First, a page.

12 Oct Disaster awareness focuses on disability
A local man is asking people to consider those with a disability for Disaster Awareness Day on October 13.
The day is an international event, which this year is focusing on some one billion people around the world who live with some form of disability.
Advocate for Cook Islands National Disability Council Mataiti Mataiti’s nervous system was damaged after eating parrot fish with ciguatera poisoning in 2007.
In 2009 he was walking home after work from Arorangi to Nikao when his wife rang and told him there was a tsunami alert.
“I was thinking: ‘What’s going to happen to me? I can’t even run or walk faster and what makes it worse is, I don’t have credit on my mobile to text someone in case the tsunami struck’. Anyway, I just kept on walking as fast as I could, just to reach home.”
Mataiti said he was surprised that no-one stopped to assist him.
“I was really angry about the situation I was in: as I was coming home, vans, pickup trucks and cars were passing me heading for higher ground with their families.
“What’s surprising to me is that some of those who passed me know me well and know my disability, and I know them well. One van passed me and the lady looked me in the eye but didn’t stop or call out.
“Maybe some of those people were scared, that’s why they didn’t have time to stop or call out. But I was scared too.
“Luckily the tsunami did not happen and the fact is, if it had happened I presume you wouldn’t hear this story,” he said.
Mataiti said it is a good idea for those living near someone with a disability to check if they will need help in the event of an emergency, and plan what they will do together.
“That way an emergency need not also be a disaster,” he said.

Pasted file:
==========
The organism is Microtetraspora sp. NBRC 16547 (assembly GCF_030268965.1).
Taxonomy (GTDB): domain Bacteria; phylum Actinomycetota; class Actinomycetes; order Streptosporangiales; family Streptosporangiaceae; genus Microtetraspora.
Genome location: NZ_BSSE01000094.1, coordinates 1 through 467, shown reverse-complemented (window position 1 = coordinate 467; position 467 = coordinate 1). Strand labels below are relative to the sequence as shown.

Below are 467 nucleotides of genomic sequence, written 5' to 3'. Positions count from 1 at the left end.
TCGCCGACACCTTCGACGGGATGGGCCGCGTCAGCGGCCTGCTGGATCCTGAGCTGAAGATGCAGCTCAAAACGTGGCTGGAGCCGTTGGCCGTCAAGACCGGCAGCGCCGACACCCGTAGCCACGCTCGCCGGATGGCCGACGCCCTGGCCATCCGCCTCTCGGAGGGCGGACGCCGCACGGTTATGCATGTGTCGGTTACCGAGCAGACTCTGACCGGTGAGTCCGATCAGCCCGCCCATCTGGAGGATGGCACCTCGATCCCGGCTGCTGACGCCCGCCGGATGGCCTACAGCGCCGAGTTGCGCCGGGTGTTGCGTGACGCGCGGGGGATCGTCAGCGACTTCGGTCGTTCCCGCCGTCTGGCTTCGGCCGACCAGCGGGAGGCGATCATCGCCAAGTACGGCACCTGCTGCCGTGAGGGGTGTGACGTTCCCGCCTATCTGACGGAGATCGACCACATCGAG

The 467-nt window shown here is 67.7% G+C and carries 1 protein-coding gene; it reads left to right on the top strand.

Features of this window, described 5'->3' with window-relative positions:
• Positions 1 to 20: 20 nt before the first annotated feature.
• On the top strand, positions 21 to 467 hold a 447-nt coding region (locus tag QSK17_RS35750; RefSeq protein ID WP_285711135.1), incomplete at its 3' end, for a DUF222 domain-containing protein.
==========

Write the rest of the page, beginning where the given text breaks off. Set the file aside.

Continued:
Frances Topa-Fariu said the Red Cross regards people with a disability as a key vulnerable group for disaster risk reduction preparedness.
“During disaster emergency response, our post disaster assessments provide for direct engagement with the vulnerable ensuring accuracy in the type of humanitarian assistance we provide to alleviate suffering and support recovery.
“Support provided post disaster is mainly, transportation of the disabled if needed, relief supplies depending on the need, counselling support and first aid,” she said.
“In peace time, the Cook Islands Red Cross provides transportation support to the Creative Centre for the pick-up and drop-off of the disabled students, and an oxygen machine that we give for free use to the elderly or disabled to assist with breathing difficulties.”
National Disability Council co-ordinator Pat Farr said the council became aware of the disaster and disability issue through Mataiti’s story, and then later through the world-wide campaign.
“As advocates for Persons with Disability, we always try to involve the whole community and get everyone involved,” she said.
Read Mataiti Mataiti’s story in Cook Islands Maori on page 7.